Samples might be sent to oil analysis laboratories after every oil change, but experts warn that scheduled oil change intervals might be insufficient to keep the fluids in optimal condition. “If [the operators] are not monitoring oil health with used oil analysis trending, and only doing hourly or calendar-based oil changes, there is a very good chance they are not realizing the full potential of the lubricant,” warns Young. Frequent monitoring of indicators like viscosity retention, oxidation and pH level allows the earliest possible intervention, preventing further damage to the system. For this reason, operators might choose to invest in more frequent sample analyses to maximize cost efficiency over the lifetime of the engine.

Delaying oil breakdown
Some end-users avoid adding extra precautions like used oil analysis programs, advanced filtration systems or reduced operational temperatures to their maintenance plans because of the perceived cost of these changes. This and other concerns can be mitigated by “working closely with the supplier of the lubricants and other service providers,” says Young. Service providers can work with consumers to determine the best mechanisms for monitoring oil health in each application and to help plan the most cost-effective analysis programs over the life of the application. 

Aside from frequent analysis, the best way to extend the optimum service life of an oil is to clean it before any contaminants have a chance to degrade the oil and set off a chain reaction of engine failures. “If you can keep a lubricant clean and dry, it can achieve very long service life in normal operating conditions,” explains Young. Filtration systems and desiccant breathers should be checked and changed on a regular schedule to ensure that they are efficiently drawing out contaminants and moisture.

Mechanisms like bypass filtration, magnetic filtration and other creative cleaning systems also might be recommended, depending on the needs of their engine model and application. “Some operators are installing centrifugal filtration on all their large engines, allowing them to more than double the OEM recommended oil drains, and sometimes extend their preventative maintenance intervals,” says Young.

Post-failure recovery
Versions of these technologies are often available to customers as well, both for purchase and as treatments during routine maintenance. Aftermarket magnetic filtration technologies can keep debris from spreading throughout the system. These systems are especially helpful once failure does occur, as they can quickly remove contaminants before they start to travel, minimizing the need for post-failure oil flushing.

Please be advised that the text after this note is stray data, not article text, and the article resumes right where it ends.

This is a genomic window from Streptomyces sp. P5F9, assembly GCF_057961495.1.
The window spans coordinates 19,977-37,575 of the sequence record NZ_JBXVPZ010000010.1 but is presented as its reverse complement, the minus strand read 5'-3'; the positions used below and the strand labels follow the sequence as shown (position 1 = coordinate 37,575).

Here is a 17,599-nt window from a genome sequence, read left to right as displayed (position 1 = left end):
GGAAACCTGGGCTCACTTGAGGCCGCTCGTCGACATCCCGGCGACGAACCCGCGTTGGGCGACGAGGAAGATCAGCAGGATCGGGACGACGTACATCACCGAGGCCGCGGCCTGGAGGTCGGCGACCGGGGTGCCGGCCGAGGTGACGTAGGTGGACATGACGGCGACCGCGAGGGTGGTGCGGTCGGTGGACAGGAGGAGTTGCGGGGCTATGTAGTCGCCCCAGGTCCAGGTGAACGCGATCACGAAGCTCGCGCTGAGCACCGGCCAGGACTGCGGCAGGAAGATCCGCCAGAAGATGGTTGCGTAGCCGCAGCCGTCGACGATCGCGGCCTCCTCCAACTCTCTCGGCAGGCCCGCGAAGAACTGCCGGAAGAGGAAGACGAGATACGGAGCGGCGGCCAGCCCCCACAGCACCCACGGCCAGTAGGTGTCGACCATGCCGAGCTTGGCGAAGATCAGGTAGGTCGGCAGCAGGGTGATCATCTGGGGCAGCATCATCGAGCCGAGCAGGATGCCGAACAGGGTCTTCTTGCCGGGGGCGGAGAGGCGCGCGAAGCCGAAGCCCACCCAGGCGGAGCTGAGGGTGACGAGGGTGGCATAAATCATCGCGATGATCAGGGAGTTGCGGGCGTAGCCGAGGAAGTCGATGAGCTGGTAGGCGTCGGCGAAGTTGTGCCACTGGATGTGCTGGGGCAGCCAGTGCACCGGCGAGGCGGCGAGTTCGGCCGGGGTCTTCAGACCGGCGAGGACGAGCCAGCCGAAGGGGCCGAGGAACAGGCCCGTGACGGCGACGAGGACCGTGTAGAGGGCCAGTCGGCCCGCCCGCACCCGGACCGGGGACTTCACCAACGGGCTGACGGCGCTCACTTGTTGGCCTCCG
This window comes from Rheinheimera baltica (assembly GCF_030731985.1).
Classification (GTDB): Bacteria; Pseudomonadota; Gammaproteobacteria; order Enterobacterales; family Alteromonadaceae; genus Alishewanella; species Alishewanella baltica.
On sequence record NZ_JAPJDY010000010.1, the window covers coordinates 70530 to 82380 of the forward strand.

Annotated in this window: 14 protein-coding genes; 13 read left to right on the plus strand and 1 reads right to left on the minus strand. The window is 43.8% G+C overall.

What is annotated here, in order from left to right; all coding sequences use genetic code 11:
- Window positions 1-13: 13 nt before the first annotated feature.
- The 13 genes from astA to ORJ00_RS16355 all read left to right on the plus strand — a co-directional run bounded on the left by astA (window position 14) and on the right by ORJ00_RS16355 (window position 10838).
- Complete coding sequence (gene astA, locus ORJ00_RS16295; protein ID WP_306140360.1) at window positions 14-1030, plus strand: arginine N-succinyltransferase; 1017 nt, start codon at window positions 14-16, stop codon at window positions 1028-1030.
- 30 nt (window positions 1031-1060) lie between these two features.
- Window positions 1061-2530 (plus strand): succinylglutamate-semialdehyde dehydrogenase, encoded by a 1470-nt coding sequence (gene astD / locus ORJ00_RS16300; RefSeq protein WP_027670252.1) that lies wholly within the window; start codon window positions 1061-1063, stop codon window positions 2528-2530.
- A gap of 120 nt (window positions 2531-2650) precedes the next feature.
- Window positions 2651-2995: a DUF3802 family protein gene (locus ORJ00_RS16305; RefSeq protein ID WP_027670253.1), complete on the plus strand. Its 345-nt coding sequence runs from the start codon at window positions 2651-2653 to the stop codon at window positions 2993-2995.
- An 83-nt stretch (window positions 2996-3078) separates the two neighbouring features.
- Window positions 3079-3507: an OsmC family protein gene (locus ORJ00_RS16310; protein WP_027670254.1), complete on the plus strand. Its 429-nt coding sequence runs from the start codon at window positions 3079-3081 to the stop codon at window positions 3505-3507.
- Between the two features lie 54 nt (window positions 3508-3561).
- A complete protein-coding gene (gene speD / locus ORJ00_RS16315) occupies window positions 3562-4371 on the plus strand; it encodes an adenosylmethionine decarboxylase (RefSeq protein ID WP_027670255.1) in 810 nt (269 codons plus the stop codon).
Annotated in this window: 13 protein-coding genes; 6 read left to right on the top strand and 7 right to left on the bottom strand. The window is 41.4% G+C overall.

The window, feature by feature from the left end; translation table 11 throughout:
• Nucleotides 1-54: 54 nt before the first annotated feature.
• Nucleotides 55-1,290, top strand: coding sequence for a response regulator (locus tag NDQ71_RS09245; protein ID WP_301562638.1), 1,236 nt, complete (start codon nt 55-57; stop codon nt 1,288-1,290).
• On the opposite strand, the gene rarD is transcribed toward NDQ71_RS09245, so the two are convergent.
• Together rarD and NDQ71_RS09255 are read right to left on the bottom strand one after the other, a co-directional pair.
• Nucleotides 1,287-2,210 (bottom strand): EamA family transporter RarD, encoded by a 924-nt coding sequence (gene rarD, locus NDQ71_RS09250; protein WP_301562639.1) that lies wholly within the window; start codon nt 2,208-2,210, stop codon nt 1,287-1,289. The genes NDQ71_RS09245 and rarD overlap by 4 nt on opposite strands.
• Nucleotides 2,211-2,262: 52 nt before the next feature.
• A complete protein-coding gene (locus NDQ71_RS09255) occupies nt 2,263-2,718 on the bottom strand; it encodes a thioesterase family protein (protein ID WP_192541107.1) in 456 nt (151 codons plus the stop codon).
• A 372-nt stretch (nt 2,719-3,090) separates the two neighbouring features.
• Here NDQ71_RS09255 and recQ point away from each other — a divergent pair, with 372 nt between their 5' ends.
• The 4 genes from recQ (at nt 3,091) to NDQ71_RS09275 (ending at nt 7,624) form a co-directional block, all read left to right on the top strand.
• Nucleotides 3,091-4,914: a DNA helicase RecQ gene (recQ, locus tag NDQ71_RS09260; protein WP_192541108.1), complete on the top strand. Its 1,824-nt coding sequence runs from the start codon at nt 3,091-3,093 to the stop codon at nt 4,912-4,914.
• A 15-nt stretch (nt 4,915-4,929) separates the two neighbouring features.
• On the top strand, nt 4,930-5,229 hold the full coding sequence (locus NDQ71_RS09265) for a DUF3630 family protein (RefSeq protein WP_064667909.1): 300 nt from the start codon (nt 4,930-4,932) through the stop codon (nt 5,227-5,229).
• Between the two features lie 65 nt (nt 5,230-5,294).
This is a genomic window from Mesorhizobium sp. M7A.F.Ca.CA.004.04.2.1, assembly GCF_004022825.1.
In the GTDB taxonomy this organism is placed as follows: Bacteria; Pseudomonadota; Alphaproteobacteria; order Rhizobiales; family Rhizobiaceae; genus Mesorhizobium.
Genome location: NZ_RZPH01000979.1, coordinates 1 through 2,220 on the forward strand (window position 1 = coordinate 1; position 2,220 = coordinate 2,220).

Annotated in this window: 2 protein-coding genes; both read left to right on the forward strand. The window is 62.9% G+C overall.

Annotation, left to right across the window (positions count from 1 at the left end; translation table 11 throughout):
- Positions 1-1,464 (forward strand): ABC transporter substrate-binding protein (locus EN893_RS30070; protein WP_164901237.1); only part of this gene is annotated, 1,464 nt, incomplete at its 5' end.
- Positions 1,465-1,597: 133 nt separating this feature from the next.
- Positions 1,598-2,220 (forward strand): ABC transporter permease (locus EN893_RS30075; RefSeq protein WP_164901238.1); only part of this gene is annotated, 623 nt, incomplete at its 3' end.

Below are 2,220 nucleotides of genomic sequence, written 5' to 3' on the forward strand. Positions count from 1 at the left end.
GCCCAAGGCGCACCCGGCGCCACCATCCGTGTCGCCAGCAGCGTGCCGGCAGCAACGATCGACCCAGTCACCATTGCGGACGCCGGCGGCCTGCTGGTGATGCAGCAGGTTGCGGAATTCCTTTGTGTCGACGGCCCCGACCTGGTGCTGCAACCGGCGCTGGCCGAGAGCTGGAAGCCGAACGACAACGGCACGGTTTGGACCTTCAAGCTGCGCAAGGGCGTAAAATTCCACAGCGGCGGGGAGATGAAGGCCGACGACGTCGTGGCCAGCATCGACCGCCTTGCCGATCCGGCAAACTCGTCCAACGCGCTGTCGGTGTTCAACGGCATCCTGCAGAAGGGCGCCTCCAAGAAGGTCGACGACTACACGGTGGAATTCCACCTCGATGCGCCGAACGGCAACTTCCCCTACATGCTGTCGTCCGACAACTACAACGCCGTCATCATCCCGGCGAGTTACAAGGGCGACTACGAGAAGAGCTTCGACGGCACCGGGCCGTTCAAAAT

Oil end-users also can play an important role in maintaining the health of their lubricants by being engaged and informed consumers. “Changing inline filters on a regular schedule, or by monitoring pressure differential, also is good practice where applicable,” says Young. “Using these technologies can be key to extending oil drains and achieving the full potential of the product in use.”

Eager suggests paying extra attention to the selection of the lubricant and consulting experts to find the right grade, additives and other properties for the job. Common maintenance failures, such as improperly aligned hardware and overheated equipment, might decrease the service life of the oil, so routine maintenance and careful operation are essential in the long term.

Some end-users take advantage of preventative maintenance intervals to use kidney-loop bypass filtration, which “polishes” fluids instead of draining them. This method can add months to the life of gear oils and hydraulic oils. For certain applications, any interval between maintenance sessions is too long, notes Young. In such cases, customers have the option to install “permanent bypass filtration on stationary equipment and some mobile equipment applications to keep the oil clean and extend its service life.”

Investments like these can decrease the amount of product necessary to keep each application running, which is an effective cost-saving measure in the long run. But there is no limit to the advantages of mechanisms that maintain the cleanliness, viscosity and purity of engine oil, says Young. Advanced filtration and desiccant systems have benefits for the whole engine, including extended component life, more equipment uptime potential, softer environmental impacts and safer working conditions for employees.

Lynne Peskoe-Yang is a freelance writer based in Tarrytown, N.Y. You can contact her at lynnepeskoeyang@gmail.com